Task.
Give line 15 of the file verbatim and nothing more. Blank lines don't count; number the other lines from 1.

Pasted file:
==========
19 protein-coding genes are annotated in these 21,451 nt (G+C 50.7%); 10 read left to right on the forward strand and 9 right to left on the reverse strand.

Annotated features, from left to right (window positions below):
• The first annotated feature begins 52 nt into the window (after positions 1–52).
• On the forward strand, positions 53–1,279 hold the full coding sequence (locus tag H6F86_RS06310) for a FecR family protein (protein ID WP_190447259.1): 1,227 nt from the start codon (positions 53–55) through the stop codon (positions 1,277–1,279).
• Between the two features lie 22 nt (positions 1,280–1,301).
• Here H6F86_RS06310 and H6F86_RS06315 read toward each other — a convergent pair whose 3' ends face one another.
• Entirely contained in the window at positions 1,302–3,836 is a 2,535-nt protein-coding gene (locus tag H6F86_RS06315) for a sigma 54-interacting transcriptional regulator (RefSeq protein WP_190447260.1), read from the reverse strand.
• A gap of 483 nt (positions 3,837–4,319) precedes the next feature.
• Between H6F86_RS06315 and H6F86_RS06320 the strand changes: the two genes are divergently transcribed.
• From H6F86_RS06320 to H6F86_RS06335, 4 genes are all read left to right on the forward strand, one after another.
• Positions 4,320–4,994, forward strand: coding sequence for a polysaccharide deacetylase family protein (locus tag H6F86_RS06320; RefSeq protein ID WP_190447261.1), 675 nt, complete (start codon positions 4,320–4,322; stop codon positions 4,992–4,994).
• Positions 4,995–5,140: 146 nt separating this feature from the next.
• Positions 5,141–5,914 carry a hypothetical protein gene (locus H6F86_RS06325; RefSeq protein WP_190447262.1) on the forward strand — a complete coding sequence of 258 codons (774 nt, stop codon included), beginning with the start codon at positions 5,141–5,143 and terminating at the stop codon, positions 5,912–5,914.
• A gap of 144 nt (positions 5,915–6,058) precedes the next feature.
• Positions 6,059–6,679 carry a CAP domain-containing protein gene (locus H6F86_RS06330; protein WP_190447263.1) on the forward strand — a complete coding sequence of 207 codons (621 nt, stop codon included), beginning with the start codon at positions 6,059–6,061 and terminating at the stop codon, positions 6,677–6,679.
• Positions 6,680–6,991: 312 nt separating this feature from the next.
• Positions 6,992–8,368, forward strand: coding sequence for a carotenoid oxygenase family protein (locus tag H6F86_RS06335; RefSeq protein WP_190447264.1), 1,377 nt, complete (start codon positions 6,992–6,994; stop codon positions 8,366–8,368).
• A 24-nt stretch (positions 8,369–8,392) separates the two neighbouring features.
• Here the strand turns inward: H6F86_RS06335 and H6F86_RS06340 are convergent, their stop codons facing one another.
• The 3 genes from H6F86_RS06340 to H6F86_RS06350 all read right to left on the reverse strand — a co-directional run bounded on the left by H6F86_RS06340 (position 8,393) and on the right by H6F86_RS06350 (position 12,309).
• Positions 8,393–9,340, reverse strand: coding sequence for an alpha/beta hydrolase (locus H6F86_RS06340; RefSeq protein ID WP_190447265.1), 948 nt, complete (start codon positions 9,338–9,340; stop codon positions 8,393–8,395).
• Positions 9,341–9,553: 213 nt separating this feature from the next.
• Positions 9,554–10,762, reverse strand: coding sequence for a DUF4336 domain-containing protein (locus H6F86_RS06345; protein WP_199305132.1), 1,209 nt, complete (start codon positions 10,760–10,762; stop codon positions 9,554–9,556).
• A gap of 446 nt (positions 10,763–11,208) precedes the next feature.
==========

• Positions 6,059–6,679 carry a CAP domain-containing protein gene (locus H6F86_RS06330; protein WP_190447263.1) on the forward strand — a complete coding sequence of 207 codons (621 nt, stop codon included), beginning with the start codon at positions 6,059–6,061 and terminating at the stop codon, positions 6,677–6,679.